INS Arihant 'quietly' commissioned into service: Is India sending out a subtle message? - Firstpost
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INS Arihant 'quietly' commissioned into service: Is India sending out a subtle message?

India's first indigenously-constructed nuclear submarine INS Arihant was quietly commissioned into service in August and it has been operational since then, according to recent reports.

It was launched in 2009 by then prime minister Manmohan Singh and has undergone a series of vigorous tests since then. Some sources told The Times of India that the vessel is "not yet fully ready" to be deployed for "deterrent patrols" with nuclear-tipped ballistic missiles in its four silos. It was formally commissioned by Navy Chief Admiral Sunil Lamba and with its commission, India has quietly completed its nuclear triad.

The Hindu cites some defence sources as saying that to maintain secrecy, the vessel is still not being called INS Arihant. INS stands for 'Indian Naval Ship' and is used as a prefix only after a ship has been inducted into the navy.

Arihant is India's first nuclear-powered ballistic missile submarine and is propelled by an 83 MW pressurised light-water reactor at its core. Russia helped scientists at the Bhabha Atomic Research Centre (BARC) in miniaturising the reactor to fit into the 10-metre-wide hull of the nuclear submarine.

It is capable of carrying nuclear-tipped ballistic missiles, the class referred to as Ship Submersible Ballistic Nuclear (SSBN). These are designed to cruise the waters carrying nuclear weapons and provides a nation, The Hindu report adds, with an assured second strike capability, which, put simply, is the ability to retaliate after taking a nuclear hit.

The vessel will be armed with the K-15 missiles, which can carry nuclear warheads to a range of 750 kilometres, and with K4 missile, which has a longer range, according to a Business Standard report. The K-4 ballistic missile has a range of 3,500 km and Arihant has four vertical launch tubes. It can either carry 12 K-15 missiles or four larger K-4 missiles.

The design of Arihant is based on the Russian Akula-1 class submarines, of which the best-known example is the INS Chakra. It will weigh around 6,000 tonnes.

India is set to join the elite squad of countries like Russia, China, France that possess nuclear-powered submarines.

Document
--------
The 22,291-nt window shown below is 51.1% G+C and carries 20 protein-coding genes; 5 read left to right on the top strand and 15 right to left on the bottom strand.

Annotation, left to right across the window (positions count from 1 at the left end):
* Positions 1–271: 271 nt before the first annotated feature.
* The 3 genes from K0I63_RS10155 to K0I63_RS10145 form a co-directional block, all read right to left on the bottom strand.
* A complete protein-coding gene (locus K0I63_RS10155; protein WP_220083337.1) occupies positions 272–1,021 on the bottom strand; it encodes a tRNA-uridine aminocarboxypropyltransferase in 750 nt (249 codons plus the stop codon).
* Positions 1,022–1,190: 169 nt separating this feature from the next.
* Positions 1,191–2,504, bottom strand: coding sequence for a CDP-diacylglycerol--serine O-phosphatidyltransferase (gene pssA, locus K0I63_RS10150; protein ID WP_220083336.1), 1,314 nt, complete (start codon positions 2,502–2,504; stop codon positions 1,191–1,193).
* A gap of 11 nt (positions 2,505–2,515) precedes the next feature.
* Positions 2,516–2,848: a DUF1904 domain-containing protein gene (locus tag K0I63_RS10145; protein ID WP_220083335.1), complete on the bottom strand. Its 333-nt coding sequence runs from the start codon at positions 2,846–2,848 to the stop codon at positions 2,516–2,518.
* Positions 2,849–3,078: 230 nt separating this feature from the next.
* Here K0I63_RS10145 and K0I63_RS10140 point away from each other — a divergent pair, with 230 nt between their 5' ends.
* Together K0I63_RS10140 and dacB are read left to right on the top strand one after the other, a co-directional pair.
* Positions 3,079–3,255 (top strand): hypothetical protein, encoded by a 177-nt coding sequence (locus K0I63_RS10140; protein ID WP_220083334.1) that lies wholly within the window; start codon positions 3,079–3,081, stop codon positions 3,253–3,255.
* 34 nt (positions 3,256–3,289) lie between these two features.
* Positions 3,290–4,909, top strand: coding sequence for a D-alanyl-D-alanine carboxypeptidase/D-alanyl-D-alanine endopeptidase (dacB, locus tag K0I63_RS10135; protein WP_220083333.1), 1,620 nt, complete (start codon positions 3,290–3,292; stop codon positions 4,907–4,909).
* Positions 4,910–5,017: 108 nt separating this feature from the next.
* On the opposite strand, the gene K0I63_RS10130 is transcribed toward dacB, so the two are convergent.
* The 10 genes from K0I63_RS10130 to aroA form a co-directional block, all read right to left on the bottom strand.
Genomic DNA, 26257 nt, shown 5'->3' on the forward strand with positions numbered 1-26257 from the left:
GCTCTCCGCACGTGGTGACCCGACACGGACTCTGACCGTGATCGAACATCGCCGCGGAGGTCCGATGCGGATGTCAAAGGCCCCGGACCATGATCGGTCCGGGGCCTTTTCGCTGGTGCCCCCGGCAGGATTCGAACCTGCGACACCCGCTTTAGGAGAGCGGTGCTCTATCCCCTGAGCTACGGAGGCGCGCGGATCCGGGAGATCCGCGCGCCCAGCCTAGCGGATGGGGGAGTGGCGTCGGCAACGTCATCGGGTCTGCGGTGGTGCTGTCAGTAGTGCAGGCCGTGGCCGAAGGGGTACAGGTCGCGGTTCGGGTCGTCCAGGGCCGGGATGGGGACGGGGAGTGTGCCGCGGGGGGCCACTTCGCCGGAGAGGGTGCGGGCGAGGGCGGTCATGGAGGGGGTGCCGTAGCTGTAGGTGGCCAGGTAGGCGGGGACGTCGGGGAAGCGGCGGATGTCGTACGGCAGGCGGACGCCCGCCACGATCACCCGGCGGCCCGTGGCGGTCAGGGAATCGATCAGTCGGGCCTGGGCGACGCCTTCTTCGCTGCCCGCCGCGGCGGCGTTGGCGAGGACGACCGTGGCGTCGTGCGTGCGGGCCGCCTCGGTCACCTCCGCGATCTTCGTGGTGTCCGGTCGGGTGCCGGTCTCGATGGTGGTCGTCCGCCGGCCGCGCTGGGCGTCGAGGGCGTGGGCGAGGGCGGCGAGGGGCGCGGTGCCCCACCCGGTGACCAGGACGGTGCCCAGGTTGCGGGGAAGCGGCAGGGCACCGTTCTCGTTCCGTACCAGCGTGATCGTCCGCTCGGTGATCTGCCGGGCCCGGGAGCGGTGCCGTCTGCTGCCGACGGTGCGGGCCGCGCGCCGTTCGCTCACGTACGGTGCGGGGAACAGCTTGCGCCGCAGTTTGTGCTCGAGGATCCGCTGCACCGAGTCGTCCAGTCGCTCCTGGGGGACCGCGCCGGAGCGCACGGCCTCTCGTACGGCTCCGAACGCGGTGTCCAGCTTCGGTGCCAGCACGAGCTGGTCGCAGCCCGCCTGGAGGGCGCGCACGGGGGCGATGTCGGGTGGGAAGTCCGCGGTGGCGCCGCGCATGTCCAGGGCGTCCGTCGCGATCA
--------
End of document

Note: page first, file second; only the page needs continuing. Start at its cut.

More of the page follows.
INS Arihant. CNN-News18

INS Arihant. CNN-News18

What is a nuclear triad?

A nuclear triad gives a country the ability to launch nukes from land, air and sea. CNN quoted Florida senator Marco Rubia as saying that the triad is the ability to conduct nuclear attacks using airplanes, missiles launched from silos from the ground and from nuclear subs.

Each leg of the triad is supposed to be large enough to have a deterrent effect. The theory behind a triad is that, as Slate points out, a first strike against a country could not hope to destroy all three legs of the triad at once, "and even if two of the three legs of the triad are destroyed, the third can still inflict a retaliatory strike."

Moreover, the report explains that having three legs protects against the risk that a new technology could threaten the viability of a single delivery system.

Interesting, Republican presidential candidate Donald Trump has no idea about the three legs of US' triad. When asked about his priority in the triad radio host Hugh Hewitt of Salem Radio Network, he replied, “For me, nuclear, the power, the devastation, is very important to me.”


India creating 'fear of the unknown'

The presence of Chinese nuclear submarines in the Indian Ocean region has become a major source of concern for India, as The Economic Times reports. The is a notable addition to India's capabilities to counter the threat of China advancing into the Bay of Bengal as well. Beijing also keeps a tab on Indian military activities through its surveillance posts in Myanmar. India needs a minimum of four-five nuclear submarines to maintain round-the-clock operational readiness in the Indian Ocean, according to Mumbai think-tank Gateway House. The commissioning of Arihant might be a step in that direction.

It will perhaps help transform Indian Navy into a force with regional reach and replace the aging vessels, which is of priority now. It will also aid in modernising the Indian military and making it more technology-friendly.

In addition to this, Pakistan's ambiguous nuclear weapons policies coupled with the growing tension between the two nations has increased the anxiety of more possible attacks from Islamabad. Arihant will strengthen India’s standing in the region. It is a way of sending out a message to the world that India possesses the means to fire a nuclear missile.

"Defence sources" coming out and talking about Arihant months after it was commissioned into service might be a strategic move in the wake of the threats from Pakistan and the rising hostility between the two countries. The mystery created around the vessel may also be part of a well thought-out process to instigate speculations and a 'fear of the unknown' among other nations, particularly one to our North-West.

With inputs from IANS

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